We discuss workplace dress codes and reflect on recent research we have carried out in this area.
Enhanced with a new version of the model policy, with the example wording reflecting current practice on dress and appearance in the workplace.
XpertHR explores the different approaches taken by employers to dress and appearance in the workplace and the challenges involved in ensuring that rules are followed
In this podcast, Darren Newman explores the issue of sex discrimination and workplace dress codes.
The European Court of Justice has held that a direct religious discrimination claim in which an employee who wears an Islamic headscarf is dismissed to appease a customer cannot be defended on the basis of a "genuine and determining occupational requirement".
The European Court of Justice has held that a ban on religious dress that prevents a Muslim woman from wearing an Islamic headscarf when in contact with clients cannot be directly discriminatory, but is potentially indirectly discriminatory.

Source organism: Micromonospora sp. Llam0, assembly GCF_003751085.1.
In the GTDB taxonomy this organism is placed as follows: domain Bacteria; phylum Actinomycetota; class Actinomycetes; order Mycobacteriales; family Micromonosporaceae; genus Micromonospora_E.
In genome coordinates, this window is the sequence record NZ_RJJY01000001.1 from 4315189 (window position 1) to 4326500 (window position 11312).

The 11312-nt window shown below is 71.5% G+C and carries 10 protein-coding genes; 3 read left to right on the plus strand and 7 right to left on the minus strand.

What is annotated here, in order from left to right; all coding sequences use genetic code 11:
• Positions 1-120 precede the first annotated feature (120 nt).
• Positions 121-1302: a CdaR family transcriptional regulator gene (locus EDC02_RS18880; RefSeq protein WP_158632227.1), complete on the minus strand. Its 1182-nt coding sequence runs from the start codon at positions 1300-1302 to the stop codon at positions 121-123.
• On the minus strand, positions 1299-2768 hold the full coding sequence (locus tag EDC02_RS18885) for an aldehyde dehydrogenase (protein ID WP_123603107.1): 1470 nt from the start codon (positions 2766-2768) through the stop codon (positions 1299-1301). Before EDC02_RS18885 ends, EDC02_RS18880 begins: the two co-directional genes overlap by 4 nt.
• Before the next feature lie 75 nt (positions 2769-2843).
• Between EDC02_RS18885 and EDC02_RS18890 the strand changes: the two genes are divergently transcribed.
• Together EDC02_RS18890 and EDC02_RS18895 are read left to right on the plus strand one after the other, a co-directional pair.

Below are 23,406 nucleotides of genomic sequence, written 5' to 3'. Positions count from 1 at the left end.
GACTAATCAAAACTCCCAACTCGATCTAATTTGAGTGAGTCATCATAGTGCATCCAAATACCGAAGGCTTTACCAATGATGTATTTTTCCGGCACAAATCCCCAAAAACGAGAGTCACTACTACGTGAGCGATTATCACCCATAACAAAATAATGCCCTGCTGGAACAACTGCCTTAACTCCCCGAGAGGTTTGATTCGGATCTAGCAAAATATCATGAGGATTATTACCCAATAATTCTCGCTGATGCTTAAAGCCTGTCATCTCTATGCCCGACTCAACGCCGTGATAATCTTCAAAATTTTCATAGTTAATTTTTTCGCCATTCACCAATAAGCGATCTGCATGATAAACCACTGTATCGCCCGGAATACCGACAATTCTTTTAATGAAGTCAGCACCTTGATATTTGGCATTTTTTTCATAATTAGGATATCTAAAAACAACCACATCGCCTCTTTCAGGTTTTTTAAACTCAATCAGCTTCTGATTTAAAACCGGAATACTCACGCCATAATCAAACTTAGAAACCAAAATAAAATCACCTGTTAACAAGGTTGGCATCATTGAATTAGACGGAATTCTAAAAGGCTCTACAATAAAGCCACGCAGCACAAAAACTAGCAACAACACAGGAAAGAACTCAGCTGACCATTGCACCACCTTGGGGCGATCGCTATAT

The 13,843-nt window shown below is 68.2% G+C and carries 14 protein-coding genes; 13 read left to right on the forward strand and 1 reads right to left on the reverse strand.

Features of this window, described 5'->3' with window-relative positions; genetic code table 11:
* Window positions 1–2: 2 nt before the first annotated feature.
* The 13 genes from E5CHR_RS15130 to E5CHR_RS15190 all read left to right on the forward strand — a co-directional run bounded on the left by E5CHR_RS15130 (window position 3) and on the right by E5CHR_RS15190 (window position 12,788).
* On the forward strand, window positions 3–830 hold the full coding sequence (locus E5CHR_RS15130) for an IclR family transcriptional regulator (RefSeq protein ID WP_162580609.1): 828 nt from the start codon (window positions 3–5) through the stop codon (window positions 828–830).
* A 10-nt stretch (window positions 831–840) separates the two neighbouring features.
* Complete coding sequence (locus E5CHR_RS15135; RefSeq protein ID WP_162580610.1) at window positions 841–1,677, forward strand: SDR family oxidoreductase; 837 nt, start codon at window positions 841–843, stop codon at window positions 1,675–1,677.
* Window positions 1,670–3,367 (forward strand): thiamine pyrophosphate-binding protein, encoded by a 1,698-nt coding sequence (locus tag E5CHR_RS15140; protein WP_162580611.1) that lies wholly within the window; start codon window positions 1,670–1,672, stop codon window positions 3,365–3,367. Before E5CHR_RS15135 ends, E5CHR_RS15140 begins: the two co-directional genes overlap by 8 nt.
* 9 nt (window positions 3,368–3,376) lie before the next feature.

In Begum v Pedagogy Auras UK Ltd t/a Barley Lane Montessori Day Nursery EAT/0309/13, the EAT upheld an employment tribunal decision that there was no religious discrimination against a Muslim interviewee who was asked by the interviewer if she could wear religious clothing that did not present a trip hazard.
The Advocate General has suggested that an employer cannot have a blanket ban on religious dress that prevents a Muslim woman from wearing an Islamic headscarf when in contact with clients.
The Advocate General has said that it is not direct religious discrimination for an employer with a policy of religious and political neutrality to prevent a Muslim employee from wearing an Islamic headscarf.
The employer debate about whether or not to police employee appearance in the workplace remains very much alive in 2015, according to XpertHR's research into dress codes.
HR and legal information and guidance relating to dress codes and uniforms.